In this way, for an LSW tagger with rules, the initial value could be given as follows,

(7)

where

(8)

where, the validity of is determined by forbid and enforce rules, and the function returns the collection of valid (enforced or not forbidden) tag sequences contained in the ambiguity class sequence .

3 Experiments

3.1 Training data and test set

The experiments are conducted on three languages: Spanish (apertium-en-es-0.8.0), Catalan (apertium-es-ca-1.1.0), and English (apertium-en-es-0.8.0). We obtain the training data for Spanish and English by sampling text from the Europarl corpus [Koehn2005], and for Catalan by sampling text from the Catalan Wikipedia. The statistics on the training data and test data are shown in Table 1. Test data for Catalan and Spanish come from apertium-es-ca-1.1.0. It is worth noting that the English test set has been built by mapping the results form the TnT [Brants2000] tagger as an approximation.

Items Spanish Catalan English
Words (train) 3 million 4 million 3 million
Amb. classes (train) 106 92 68
Words (test) 25, 000 25, 000 30, 000
Amb. rate (test) 22.81% 31.13% 29.97%
Forbid rules 545 272 117
Enforce rules 15 25 41
Table 1: Major statistics for the training and test data.

3.2 The LSW tagger vs. the SW tagger

We firstly study whether there is a difference between the LSW tagger and the SW tagger, keeping all other settings the same. Then we study whether rules can help improve the accuracy for the LSW tagger. “Accuracy” in the graph refers to the tagging precision of a tagger on the hand-tagged test set. Figure 1 shows that rules help significantly for improving accuracy, and that the SW tagger behaves similarly to the LSW tagger without rules, which is consistent with the conclusion in [Sánchez-Villamil et al.2005].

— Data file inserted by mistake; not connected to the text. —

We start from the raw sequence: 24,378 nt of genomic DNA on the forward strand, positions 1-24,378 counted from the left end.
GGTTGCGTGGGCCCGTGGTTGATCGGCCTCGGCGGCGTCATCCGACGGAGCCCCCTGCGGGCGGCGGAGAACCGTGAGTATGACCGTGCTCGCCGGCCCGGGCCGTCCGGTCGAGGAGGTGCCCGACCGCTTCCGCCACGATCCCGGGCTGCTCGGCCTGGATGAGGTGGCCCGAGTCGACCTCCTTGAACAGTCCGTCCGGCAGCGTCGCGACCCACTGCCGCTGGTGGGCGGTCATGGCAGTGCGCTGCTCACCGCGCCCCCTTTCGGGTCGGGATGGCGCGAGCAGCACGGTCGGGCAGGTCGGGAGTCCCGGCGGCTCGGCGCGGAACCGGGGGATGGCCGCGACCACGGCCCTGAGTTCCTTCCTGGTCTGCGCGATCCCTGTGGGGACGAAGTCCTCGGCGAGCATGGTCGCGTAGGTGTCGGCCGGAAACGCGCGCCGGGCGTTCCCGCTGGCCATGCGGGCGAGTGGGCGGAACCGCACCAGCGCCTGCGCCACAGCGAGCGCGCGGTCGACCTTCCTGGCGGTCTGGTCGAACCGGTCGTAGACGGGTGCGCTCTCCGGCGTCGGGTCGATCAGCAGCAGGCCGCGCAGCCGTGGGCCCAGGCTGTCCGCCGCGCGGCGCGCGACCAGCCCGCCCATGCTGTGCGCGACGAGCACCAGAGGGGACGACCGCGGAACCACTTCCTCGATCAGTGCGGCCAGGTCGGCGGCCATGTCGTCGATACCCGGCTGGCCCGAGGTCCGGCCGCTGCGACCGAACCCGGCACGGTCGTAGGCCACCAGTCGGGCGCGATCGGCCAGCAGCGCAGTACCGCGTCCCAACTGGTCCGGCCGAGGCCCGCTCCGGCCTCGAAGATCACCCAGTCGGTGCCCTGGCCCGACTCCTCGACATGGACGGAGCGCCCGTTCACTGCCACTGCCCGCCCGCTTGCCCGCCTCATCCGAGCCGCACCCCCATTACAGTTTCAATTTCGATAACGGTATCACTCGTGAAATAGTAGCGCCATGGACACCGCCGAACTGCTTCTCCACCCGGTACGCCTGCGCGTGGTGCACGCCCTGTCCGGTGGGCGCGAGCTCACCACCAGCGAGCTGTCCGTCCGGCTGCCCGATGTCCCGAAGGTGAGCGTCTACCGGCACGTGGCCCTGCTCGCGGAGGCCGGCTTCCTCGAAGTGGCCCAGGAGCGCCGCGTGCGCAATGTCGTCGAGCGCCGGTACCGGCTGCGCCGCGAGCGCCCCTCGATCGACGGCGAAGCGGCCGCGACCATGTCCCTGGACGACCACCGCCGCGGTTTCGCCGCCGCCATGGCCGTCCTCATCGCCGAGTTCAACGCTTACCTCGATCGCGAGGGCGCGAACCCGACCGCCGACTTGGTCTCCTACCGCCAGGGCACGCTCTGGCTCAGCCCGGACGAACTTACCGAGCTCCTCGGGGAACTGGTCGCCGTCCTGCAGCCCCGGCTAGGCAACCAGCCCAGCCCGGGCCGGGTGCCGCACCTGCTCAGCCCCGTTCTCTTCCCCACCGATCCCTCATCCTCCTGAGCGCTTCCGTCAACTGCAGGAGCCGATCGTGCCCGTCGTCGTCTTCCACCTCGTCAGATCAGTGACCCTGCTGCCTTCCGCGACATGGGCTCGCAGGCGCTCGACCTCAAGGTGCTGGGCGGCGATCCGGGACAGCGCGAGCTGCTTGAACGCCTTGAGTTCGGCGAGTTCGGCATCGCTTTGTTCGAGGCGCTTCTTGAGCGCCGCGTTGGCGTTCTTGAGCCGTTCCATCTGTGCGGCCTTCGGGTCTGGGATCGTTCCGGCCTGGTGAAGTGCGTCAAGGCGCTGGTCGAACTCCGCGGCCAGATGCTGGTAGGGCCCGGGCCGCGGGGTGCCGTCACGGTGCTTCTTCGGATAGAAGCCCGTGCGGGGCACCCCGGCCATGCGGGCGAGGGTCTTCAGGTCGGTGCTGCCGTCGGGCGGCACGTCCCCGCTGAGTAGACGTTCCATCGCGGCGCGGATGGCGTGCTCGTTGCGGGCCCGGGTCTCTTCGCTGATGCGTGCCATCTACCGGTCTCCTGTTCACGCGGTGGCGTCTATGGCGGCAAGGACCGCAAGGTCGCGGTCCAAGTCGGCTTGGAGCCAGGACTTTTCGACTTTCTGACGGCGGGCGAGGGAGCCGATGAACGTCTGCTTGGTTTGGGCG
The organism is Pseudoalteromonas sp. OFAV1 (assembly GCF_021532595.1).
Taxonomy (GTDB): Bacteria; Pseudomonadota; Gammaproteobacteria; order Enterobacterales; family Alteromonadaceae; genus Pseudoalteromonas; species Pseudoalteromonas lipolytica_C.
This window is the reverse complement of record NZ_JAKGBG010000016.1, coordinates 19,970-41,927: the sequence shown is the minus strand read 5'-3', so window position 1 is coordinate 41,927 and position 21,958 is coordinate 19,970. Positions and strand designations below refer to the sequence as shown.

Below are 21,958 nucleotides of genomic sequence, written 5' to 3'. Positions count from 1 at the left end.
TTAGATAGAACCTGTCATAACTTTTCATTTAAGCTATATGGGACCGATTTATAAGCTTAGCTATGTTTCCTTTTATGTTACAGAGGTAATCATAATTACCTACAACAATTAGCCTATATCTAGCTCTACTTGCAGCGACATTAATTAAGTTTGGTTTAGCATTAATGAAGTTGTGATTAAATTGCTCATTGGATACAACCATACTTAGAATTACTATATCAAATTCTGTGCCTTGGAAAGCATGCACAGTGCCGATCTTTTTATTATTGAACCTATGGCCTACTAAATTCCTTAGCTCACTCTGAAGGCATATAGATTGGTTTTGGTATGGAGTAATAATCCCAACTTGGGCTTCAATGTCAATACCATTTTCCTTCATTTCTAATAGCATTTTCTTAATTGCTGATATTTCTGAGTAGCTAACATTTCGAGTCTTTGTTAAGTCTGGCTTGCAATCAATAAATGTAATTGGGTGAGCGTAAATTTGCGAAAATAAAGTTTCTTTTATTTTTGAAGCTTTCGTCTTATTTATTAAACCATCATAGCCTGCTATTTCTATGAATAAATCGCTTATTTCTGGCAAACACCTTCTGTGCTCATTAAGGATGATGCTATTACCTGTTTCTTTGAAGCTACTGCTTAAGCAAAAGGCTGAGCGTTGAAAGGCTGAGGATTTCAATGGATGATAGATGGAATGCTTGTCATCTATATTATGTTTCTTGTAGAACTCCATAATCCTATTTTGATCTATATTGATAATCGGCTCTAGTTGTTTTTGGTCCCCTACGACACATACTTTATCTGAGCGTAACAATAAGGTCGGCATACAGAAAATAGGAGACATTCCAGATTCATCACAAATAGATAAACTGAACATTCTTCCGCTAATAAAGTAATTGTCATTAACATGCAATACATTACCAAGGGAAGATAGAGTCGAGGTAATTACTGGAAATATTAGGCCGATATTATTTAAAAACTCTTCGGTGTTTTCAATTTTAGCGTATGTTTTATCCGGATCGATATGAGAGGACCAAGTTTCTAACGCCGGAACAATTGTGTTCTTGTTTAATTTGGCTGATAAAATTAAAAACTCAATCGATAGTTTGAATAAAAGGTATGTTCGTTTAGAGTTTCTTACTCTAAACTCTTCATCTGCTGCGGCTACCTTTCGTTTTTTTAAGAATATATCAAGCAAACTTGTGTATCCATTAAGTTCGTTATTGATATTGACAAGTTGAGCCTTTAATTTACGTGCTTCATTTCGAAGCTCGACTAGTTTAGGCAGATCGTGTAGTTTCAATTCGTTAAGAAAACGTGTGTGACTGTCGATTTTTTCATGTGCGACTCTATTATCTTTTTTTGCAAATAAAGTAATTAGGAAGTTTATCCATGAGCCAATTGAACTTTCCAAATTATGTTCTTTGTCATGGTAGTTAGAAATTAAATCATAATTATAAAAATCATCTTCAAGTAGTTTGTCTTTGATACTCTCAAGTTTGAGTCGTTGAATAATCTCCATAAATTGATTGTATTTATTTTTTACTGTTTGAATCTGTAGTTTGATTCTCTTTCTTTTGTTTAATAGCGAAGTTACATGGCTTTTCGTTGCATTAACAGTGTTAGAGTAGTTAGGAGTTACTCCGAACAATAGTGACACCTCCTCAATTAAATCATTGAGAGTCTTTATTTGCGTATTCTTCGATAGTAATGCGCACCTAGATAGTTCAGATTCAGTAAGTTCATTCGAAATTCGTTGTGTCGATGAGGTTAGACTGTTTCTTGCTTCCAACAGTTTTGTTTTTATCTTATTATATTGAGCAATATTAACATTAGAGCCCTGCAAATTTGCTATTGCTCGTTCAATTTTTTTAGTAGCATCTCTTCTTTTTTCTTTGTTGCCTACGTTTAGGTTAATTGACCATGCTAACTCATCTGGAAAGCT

Figure 1: Performance evaluation for (1) the LSW(-1, +1) tagger, (2) the LSW(-1, +1) tagger without rules, denoted as LSW(-1, +1)-No-Rules, and (3) the SW(-1, +1) tagger, all on Spanish, Catalan, and English.

3.3 Different window settings for the LSW tagger

We study the performances of the LSW tagger with different window settings, and of the HMM tagger, on the three languages, as shown in Figure 2. We can see that the HMM tagger performs best among all the taggers, especially when there is enough training data. However, when training data is limited, the LSW taggers learn faster (need less words to learn) and more stably than the HMM tagger.

Among all the LSW taggers, the LSW(-1, +1), i.e. left context 1 and right context 1, performs best. When there are enough training data, the performances of the HMM tagger and the LSW(-1, +1) tagger are quite close.

Note that under some window settings, the performances of the LSW taggers even decrease as more training lines were added, e.g. LSW(-1) and LSW(-2, -1) for Spanish and Catalan. This is an unexpected phenomenon, and the reason for it would require further investigation.

Figure 2: Different window settings and their performance, tested on Spanish, Catalan, and English.

3.4 Using Constraint Grammar rules to support the HMM and LSW